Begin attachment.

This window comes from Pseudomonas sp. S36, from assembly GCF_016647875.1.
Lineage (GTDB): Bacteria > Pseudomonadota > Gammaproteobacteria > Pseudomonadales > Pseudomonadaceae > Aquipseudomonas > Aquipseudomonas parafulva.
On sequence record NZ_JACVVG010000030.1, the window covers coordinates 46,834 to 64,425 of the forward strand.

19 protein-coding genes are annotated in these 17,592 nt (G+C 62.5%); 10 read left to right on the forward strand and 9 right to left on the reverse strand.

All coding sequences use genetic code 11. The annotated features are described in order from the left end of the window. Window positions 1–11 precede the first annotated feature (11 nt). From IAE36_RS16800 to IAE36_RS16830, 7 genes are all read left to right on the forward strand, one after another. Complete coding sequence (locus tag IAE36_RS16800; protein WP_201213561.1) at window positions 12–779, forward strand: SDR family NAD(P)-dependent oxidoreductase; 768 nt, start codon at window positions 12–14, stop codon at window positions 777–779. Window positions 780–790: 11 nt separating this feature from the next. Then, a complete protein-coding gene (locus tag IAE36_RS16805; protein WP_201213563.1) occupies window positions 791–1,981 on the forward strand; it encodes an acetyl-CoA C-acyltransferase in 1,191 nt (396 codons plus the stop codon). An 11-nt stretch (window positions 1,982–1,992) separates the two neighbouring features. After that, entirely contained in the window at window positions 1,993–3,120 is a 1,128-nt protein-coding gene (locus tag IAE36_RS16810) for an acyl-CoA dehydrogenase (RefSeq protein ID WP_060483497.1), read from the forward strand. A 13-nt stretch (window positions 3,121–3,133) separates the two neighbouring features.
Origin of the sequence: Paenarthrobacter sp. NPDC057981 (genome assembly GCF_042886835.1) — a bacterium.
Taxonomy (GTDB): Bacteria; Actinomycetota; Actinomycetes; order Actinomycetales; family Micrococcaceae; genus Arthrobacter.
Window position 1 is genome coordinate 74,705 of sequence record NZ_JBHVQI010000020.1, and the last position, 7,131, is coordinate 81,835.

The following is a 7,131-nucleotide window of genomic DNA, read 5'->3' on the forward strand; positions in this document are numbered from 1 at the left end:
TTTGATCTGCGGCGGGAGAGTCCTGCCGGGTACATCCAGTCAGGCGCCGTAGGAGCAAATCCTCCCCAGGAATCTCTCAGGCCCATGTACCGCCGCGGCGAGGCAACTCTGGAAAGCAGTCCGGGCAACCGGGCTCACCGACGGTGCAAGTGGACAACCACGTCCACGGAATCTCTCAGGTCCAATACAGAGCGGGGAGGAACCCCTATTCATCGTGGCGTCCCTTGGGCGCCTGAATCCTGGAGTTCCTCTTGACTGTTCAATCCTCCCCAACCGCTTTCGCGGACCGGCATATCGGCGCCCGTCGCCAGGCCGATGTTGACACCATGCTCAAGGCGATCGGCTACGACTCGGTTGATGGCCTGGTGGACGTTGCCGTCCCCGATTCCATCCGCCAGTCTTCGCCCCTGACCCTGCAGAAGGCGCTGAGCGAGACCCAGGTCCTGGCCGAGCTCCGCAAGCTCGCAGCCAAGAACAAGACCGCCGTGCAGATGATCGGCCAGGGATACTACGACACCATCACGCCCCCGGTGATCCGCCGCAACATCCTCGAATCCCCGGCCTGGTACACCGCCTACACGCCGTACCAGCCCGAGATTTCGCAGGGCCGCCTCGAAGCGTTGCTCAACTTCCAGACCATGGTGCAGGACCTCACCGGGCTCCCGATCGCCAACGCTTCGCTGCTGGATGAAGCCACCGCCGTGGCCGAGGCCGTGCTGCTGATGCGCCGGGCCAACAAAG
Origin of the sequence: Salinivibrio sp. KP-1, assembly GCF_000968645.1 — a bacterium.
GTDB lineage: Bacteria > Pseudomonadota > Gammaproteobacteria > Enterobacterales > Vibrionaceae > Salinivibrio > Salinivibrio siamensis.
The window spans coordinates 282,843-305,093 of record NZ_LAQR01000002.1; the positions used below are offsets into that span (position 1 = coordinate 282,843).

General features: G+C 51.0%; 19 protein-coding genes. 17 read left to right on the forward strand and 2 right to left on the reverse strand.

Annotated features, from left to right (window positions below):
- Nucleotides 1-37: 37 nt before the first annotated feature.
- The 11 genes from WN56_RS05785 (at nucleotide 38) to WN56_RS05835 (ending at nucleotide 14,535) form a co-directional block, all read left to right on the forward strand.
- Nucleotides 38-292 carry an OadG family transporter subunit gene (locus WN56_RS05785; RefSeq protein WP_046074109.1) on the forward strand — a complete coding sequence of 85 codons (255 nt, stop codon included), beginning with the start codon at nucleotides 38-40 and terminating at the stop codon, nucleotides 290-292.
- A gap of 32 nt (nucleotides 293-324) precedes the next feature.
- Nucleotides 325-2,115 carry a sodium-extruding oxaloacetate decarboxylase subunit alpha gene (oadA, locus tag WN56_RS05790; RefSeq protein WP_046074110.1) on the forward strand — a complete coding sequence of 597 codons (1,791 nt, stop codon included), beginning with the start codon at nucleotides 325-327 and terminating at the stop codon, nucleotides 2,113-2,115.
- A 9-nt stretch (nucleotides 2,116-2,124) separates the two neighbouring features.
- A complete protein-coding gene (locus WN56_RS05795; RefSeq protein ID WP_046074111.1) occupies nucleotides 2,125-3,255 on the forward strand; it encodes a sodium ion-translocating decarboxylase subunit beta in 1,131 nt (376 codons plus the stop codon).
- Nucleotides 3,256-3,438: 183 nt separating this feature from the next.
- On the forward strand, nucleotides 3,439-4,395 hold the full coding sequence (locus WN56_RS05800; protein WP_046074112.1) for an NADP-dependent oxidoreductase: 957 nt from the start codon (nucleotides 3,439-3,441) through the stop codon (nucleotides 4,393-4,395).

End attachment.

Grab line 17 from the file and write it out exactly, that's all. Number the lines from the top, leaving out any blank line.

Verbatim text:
- The 11 genes from WN56_RS05785 (at nucleotide 38) to WN56_RS05835 (ending at nucleotide 14,535) form a co-directional block, all read left to right on the forward strand.